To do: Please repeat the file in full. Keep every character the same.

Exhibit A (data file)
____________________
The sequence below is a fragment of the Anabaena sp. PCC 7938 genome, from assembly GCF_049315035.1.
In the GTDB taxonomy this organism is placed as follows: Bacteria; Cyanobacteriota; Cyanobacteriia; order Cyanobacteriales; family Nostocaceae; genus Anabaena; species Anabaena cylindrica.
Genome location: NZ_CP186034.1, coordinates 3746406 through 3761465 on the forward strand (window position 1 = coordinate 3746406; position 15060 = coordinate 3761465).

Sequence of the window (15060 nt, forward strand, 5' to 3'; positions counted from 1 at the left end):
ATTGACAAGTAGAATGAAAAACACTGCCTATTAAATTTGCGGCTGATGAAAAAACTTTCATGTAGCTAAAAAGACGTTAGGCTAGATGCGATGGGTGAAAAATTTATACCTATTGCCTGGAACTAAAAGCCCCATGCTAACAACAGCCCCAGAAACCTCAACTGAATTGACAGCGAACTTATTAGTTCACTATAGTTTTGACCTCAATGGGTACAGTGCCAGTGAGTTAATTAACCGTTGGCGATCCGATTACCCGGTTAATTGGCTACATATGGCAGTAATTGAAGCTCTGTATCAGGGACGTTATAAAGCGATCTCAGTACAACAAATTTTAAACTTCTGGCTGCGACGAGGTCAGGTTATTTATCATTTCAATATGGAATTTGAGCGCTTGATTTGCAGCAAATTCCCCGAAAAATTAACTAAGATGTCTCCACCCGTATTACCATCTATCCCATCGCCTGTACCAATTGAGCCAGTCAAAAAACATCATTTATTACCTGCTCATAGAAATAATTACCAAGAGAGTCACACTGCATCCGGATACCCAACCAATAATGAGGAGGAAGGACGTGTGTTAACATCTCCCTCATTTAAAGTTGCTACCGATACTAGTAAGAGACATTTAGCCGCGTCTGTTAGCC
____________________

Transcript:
The sequence below is a fragment of the Anabaena sp. PCC 7938 genome, from assembly GCF_049315035.1.
In the GTDB taxonomy this organism is placed as follows: Bacteria; Cyanobacteriota; Cyanobacteriia; order Cyanobacteriales; family Nostocaceae; genus Anabaena; species Anabaena cylindrica.
Genome location: NZ_CP186034.1, coordinates 3746406 through 3761465 on the forward strand (window position 1 = coordinate 3746406; position 15060 = coordinate 3761465).

Sequence of the window (15060 nt, forward strand, 5' to 3'; positions counted from 1 at the left end):
ATTGACAAGTAGAATGAAAAACACTGCCTATTAAATTTGCGGCTGATGAAAAAACTTTCATGTAGCTAAAAAGACGTTAGGCTAGATGCGATGGGTGAAAAATTTATACCTATTGCCTGGAACTAAAAGCCCCATGCTAACAACAGCCCCAGAAACCTCAACTGAATTGACAGCGAACTTATTAGTTCACTATAGTTTTGACCTCAATGGGTACAGTGCCAGTGAGTTAATTAACCGTTGGCGATCCGATTACCCGGTTAATTGGCTACATATGGCAGTAATTGAAGCTCTGTATCAGGGACGTTATAAAGCGATCTCAGTACAACAAATTTTAAACTTCTGGCTGCGACGAGGTCAGGTTATTTATCATTTCAATATGGAATTTGAGCGCTTGATTTGCAGCAAATTCCCCGAAAAATTAACTAAGATGTCTCCACCCGTATTACCATCTATCCCATCGCCTGTACCAATTGAGCCAGTCAAAAAACATCATTTATTACCTGCTCATAGAAATAATTACCAAGAGAGTCACACTGCATCCGGATACCCAACCAATAATGAGGAGGAAGGACGTGTGTTAACATCTCCCTCATTTAAAGTTGCTACCGATACTAGTAAGAGACATTTAGCCGCGTCTGTTAGCC